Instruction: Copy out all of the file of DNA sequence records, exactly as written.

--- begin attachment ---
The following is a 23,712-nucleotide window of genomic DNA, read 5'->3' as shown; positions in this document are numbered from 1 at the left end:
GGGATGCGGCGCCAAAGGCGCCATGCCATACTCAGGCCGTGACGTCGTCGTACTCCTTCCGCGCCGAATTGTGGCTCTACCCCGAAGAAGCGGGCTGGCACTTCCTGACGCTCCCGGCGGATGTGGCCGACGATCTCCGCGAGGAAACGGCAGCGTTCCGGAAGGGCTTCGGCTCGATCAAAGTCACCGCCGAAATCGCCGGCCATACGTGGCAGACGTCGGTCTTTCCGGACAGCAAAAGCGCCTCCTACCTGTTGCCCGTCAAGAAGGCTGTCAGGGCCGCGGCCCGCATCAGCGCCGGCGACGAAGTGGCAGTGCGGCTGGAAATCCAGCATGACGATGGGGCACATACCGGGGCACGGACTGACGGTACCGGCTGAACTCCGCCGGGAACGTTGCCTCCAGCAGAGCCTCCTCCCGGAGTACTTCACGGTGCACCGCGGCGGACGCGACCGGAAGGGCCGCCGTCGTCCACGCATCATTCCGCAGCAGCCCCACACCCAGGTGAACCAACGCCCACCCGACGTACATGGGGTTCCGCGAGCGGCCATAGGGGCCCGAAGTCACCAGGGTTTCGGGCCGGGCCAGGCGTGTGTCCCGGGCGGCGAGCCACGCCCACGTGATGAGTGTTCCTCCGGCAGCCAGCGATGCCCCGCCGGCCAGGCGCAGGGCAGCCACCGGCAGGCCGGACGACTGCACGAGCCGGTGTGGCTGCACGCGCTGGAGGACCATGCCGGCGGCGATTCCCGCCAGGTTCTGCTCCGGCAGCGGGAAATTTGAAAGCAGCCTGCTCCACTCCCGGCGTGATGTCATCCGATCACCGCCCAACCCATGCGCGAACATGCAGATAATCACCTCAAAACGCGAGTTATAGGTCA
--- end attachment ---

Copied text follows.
The following is a 23,712-nucleotide window of genomic DNA, read 5'->3' as shown; positions in this document are numbered from 1 at the left end:
GGGATGCGGCGCCAAAGGCGCCATGCCATACTCAGGCCGTGACGTCGTCGTACTCCTTCCGCGCCGAATTGTGGCTCTACCCCGAAGAAGCGGGCTGGCACTTCCTGACGCTCCCGGCGGATGTGGCCGACGATCTCCGCGAGGAAACGGCAGCGTTCCGGAAGGGCTTCGGCTCGATCAAAGTCACCGCCGAAATCGCCGGCCATACGTGGCAGACGTCGGTCTTTCCGGACAGCAAAAGCGCCTCCTACCTGTTGCCCGTCAAGAAGGCTGTCAGGGCCGCGGCCCGCATCAGCGCCGGCGACGAAGTGGCAGTGCGGCTGGAAATCCAGCATGACGATGGGGCACATACCGGGGCACGGACTGACGGTACCGGCTGAACTCCGCCGGGAACGTTGCCTCCAGCAGAGCCTCCTCCCGGAGTACTTCACGGTGCACCGCGGCGGACGCGACCGGAAGGGCCGCCGTCGTCCACGCATCATTCCGCAGCAGCCCCACACCCAGGTGAACCAACGCCCACCCGACGTACATGGGGTTCCGCGAGCGGCCATAGGGGCCCGAAGTCACCAGGGTTTCGGGCCGGGCCAGGCGTGTGTCCCGGGCGGCGAGCCACGCCCACGTGATGAGTGTTCCTCCGGCAGCCAGCGATGCCCCGCCGGCCAGGCGCAGGGCAGCCACCGGCAGGCCGGACGACTGCACGAGCCGGTGTGGCTGCACGCGCTGGAGGACCATGCCGGCGGCGATTCCCGCCAGGTTCTGCTCCGGCAGCGGGAAATTTGAAAGCAGCCTGCTCCACTCCCGGCGTGATGTCATCCGATCACCGCCCAACCCATGCGCGAACATGCAGATAATCACCTCAAAACGCGAGTTATAGGTCA